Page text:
Whilst Hurghada is a fun-packed and popular resort on the Red Sea in Egypt, it is still not devoid of illnesses, due to the number of visitors on a regular basis. Both the National Travel Network and Centre, plus the WHO, recommend all the vaccinations listed above.

Waterborne and food diseases which can cause Hepatitis A and typhoid can occur, so if nothing else, follow their current advice on injections for Hurghada. A course of anti-malaria tablets may also protect against infection from mosquitos during the hot weather, but are not essential.

Do You Need Injections for Sharm el Sheikh?

As another Red Sea resort, you could be prone to picking up diseases from this popular tourist area. There is also a risk of Dengue, a viral infection originating from mosquito bites. So as well as any other vaccinations, you should always protect yourself against this by using mosquito repellent. There is no vaccine for Dengue, so protection is essential.

Another illness that can be contracted is Schistosomiasis, usually picked up by swimming in ‘fresh’ water, so avoid swimming in anything other than the sea. Parasites are the cause of infection, so unless you feel comfortable bobbing about in unprotected water, please avoid it.

Please be careful in any resorts you are staying in. Avoid tap water, and always check if you have bottled water that the caps are sealed when buying.

How Long Before Travel Do I Need a Hepatitis A Vaccination?

At least a few weeks, depending in which country you reside. Certain countries vaccinate children at birth, but in the UK for instance, it is not a regular situation.

Potential side effects such as nausea, abdominal pain and a slight fever may occur, so it is best to have the injection sooner rather than later. You can combine vaccinations with Hepatitis B and/or typhoid – check with your doctor.

Everyone can help protect themselves against contracting hepatitis by sanitising your hands on a regular basis, particularly children who want to put everything into their mouths. Keep a check on the little ones as much as you can.

Is There Malaria in Egypt?

Malaria in Egypt is quite rare, but a possibility. The last reported cases were back in 2014. The best way of protecting against malaria in the country is by using diethyltoluamide, commonly known as DEET, an insect repellent known to be effective against mosquitos.

It will protect against bites, and is a good item to take, particularly for the children. DEET based plug-ins for your hotel rooms are also a particularly good idea for overnight.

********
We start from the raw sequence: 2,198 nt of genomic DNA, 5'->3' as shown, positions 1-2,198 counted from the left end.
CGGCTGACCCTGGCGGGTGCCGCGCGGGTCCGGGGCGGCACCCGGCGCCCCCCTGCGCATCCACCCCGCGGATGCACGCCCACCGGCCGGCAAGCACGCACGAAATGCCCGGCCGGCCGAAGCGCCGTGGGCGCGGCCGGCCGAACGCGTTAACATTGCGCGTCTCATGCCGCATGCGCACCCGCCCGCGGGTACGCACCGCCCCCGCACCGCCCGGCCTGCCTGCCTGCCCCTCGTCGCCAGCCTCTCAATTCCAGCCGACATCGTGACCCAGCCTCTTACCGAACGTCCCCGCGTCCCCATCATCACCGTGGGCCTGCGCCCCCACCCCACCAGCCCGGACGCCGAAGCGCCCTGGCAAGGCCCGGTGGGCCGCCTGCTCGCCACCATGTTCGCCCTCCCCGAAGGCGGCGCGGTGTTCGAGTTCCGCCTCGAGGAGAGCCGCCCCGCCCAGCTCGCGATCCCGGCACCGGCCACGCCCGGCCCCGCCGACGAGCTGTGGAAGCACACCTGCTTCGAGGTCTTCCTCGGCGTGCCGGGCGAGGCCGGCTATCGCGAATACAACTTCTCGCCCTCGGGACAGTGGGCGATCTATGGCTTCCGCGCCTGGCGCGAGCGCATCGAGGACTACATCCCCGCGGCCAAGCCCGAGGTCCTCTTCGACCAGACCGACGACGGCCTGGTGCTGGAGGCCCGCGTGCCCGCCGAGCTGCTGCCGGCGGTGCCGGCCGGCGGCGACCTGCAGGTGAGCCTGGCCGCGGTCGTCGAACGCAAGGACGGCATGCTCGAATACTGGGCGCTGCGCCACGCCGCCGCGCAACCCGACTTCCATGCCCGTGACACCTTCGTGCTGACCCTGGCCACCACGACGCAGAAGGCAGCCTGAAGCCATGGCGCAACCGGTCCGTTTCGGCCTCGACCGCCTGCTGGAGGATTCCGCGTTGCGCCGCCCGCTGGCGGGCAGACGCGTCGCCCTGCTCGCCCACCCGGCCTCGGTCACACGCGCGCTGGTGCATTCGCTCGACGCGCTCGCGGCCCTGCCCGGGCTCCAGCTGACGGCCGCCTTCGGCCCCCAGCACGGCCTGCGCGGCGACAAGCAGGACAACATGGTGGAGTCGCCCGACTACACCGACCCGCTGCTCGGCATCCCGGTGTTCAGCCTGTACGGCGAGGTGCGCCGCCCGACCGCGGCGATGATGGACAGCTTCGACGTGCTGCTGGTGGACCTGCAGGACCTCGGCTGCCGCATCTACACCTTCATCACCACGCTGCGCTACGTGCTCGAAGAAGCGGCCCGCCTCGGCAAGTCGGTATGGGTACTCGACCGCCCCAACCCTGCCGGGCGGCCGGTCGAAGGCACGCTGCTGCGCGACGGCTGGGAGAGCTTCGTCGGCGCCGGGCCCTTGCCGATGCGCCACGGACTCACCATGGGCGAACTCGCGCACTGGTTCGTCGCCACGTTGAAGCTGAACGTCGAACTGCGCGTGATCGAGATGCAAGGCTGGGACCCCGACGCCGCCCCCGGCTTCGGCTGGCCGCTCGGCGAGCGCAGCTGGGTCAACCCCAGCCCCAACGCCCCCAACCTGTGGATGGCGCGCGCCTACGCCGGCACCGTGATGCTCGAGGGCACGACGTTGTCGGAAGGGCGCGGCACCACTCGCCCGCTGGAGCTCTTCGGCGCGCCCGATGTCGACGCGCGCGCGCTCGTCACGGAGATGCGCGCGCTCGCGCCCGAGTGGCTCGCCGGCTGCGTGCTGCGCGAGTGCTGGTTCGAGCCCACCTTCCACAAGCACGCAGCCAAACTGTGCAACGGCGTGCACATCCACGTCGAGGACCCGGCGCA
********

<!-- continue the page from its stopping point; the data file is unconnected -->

What Services Do the Ministry of Health Supply for Tourists in Egypt?

As tourists are one of the main revenue producers for Egypt, the Ministry of Health in Egypt does supply a service. However, healthcare in Egypt can be better depending on where you are.

Public hospitals in the main cities such as Cairo have relatively good facilities, but in other areas, tourists report that facilities may be out-of-date and queues can be long. Sanitisation is also pending improvement.

Make sure you have a good travel insurance policy as health care is not a free service for tourists, only for locals and expats.

Is Egypt in Europe for Travel Insurance Purposes?

In brief, it is for some companies and not for others. You need to be careful when selecting a travel insurance policy for Egypt, as it can be classified as a ‘worldwide’ destination, which does make it more expensive. It is best to do your homework regarding your travel plans and find out the most comprehensive policy with the most competitive pricing.

You also need to check accident coverage, repatriation, loss of luggage, theft and all of the usual things that you may need to be covered for. Medical expenses are usually well covered on most Egypt travel insurances, usually up to several million pounds. Delays, cancellations and natural disasters are also things you may want cover for, so check them out.

Where Can I Buy Egyptian Medicine When I Am There?

Most of us know the medications that work for us, so it’s worth checking that they’re available in the country you’re travelling to if need be. Always take any prescription drugs with you that you take on a regular basis, as they may only be available in a different form than you would recognise back home.

Standard items such as headache tablets, insect repellent, nappies and all the things you would normally buy are readily available in the major cities and larger tourist resorts. The pharmacies in Egypt are reasonably knowledgeable and most speak English, but in the less populated and poorer areas, English-speaking doctors and pharmacists will be less common.

A lot of Egyptian medicine is generically produced, so be safe and take as much of your own brands as you can. If you need to buy medicine, check the packages are clearly marked and sealed to ensure that they’re of high quality.

So to conclude, with the information we’ve provided here, you’ll be snapping photos of the pyramids and contemplating the mysteries of the Sphinx, safe from any illnesses on your travels! For more useful guides ahead of your holiday, learn about driving in Egypt and the local climate.